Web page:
By George B. Kauffman
Kylie’s Heel by Susan K. Perry, Humanist Press, 1777 T St., NW, Washington, DC, Aug. 15, 2013, 249 pp., $10.99. ISBN 978- 0-931779-33-6.
Kylie’s Heel is a captivating and compassionate novel about love, loss and renewal exploring how a nonbeliever copes with tragedy without a god, church or religion to fall back upon. The book slowly builds tension and explores both the joys and difficulties of living life as a rational human being.
Perry’s fiction has an honesty that breaks down the barrier between reader and narrator that sometimes gets in the way of getting immersed in a story. At turns darkly funny, startlingly sensual and haunting, Kylie’s Heel has a style that completely absorbs the reader. It is deeply emotional and full of psychological insight, without being melodramatic.
Written in an engaging and suspenseful manner by an author well-versed in psychology, the book is narrated in the first person so the reader gets an inside view of how she copes with anxiety, stress, love and personal relationships in such a way that he or she can identify with her struggles.
It is especially appropriate for people experiencing loss or separation. Its power slowly builds into a crescendo of insight. It explores the gulf that can grow between head and heart, reminding us that rationality—with all its clarity—does not protect us against loss.
When “A Rational Woman” columnist Kylie Moran’s religious sister takes Kylie’s son to Africa on a medical mission, Kylie fears for his safety. Developments across the globe threaten all that she holds dear. This book deals with a rational woman coping with an irrational world in an emotional journey.
Parents never really heal after the loss of a child, and a child dying before a parent is the most painful type of loss that we can endure. While Kylie’s Heel is a work of fiction, the story will resonate with any reader who is encountering loss. It is a compelling and fast-moving debut novel, especially during the second half of the book.
One of the many things that make this real-life novel unique is the fact that it has been written by a psychologist who truly understands the workings of the human psyche and offers her knowledge and wisdom to the reader. Furthermore, to mitigate the intensity of the story and offer other perspectives, the protagonist is also a newspaper advice columnist who readers write to, in the same way, “Dear Abby” was years ago, except here she is known as “Rational Woman.”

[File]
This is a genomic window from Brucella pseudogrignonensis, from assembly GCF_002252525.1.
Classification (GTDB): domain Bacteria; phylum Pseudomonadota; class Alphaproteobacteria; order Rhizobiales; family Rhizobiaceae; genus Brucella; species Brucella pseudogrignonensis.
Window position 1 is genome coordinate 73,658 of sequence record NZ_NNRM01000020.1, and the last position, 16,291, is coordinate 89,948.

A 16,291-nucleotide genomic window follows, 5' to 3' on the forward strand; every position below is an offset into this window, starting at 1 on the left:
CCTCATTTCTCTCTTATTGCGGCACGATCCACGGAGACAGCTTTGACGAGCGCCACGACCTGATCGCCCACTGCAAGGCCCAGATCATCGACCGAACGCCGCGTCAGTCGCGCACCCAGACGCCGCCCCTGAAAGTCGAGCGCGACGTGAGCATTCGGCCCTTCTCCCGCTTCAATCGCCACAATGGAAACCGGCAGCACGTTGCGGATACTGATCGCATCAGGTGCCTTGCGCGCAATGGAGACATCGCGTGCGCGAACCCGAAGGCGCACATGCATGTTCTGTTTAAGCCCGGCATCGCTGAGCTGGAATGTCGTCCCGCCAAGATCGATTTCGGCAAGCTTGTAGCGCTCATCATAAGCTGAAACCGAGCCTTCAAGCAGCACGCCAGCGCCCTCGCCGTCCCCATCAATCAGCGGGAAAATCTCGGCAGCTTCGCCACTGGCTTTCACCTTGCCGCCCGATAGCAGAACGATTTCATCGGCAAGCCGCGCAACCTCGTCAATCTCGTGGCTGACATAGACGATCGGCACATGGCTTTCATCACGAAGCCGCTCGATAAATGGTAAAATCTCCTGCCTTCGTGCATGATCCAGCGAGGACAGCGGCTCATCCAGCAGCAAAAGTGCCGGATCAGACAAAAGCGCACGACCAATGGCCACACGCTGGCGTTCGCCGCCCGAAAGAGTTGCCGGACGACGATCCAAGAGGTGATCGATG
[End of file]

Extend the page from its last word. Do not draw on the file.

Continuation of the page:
The novel is interspersed with questions posed by her readers and the protagonist’s response to them. This is actually a brilliant device to distract both the reader and the protagonist from the intensity of the loss.
In one instance, a reader asks advice on how to respond to his sense of loss for his childhood and the games associated with it. The protagonist’s wise response: “Life is a series of losses. The mindful person peels away layer after layer of illusion ’til there is only essence left. You may be bemoaning your loss of innocence most of all. You get one time around, and counting on being able to play with your toys, in the same way, is a sure route to disappointment.”
In dealing with her own loss and any cure for fear as it pertains to the story, the protagonist deftly states, “Keep confronting what you most dread, thus making the threat familiar enough to lose its power.” These words of wisdom offer the reader, even more, to walk away with when they put down this novel. In tapping into her experience as a psychologist, Perry successfully offers general guidelines, tips and inspirations for living that resonate with all of us.
Perry writes in a particular style, which is not flowery, but at the same time is not stark— a middle ground of exposition given through the characters instead of a separate plotting device. The reader understands the emotions of the central character, the titular Kylie, as she deals with her everyday life getting completely turned upside down by situations that she is unable to control. It is that lesson of what she can and cannot control that makes for the fundamental conflict of the novel.
There are elements of religious beliefs, cultural differences and conflicting priorities all present in the continuing storyline, all of which are deftly threaded through and webbed together to make for a complete tale.
About the Book Author
Susan K. Perry has enjoyed writing her whole life, but this is her first novel. She began professionally by sending in a tip to a women’s magazine and receiving $3 in stamps as payment. While her sons were in school, she wrote heartfelt essays about raising them. Eventually, she expanded her topics to cover anything the Los Angeles Times and regional magazines would pay for.
As her passions coalesced into psychological subjects, she went back to school for a Ph.D. and began writing books. Playing Smart, Writing in Flow and Loving in Flow are among her most popular. She also blogs about “Creating in Flow” on Psychology Today’s Web site and about humanism as “A Rational Woman” at The-Brights.net, as well as offering love advice online for Netscape.
She is married to the poet Stephen Perry. For further information on her and her work, visit BunnyApe.com.
George B. Kauffman, Ph.D., chemistry professor emeritus at Fresno State and a Guggenheim Fellow, is a recipient of the American Chemical Society’s George C. Pimentel Award in Chemical Education, the Helen M. Free Award for Public Outreach and the Award for Research at an Undergraduate Institution, and numerous domestic and international honors. In 2002 and 2011, he was appointed a Fellow of the American Association for the Advancement of Science and the American Chemical Society, respectively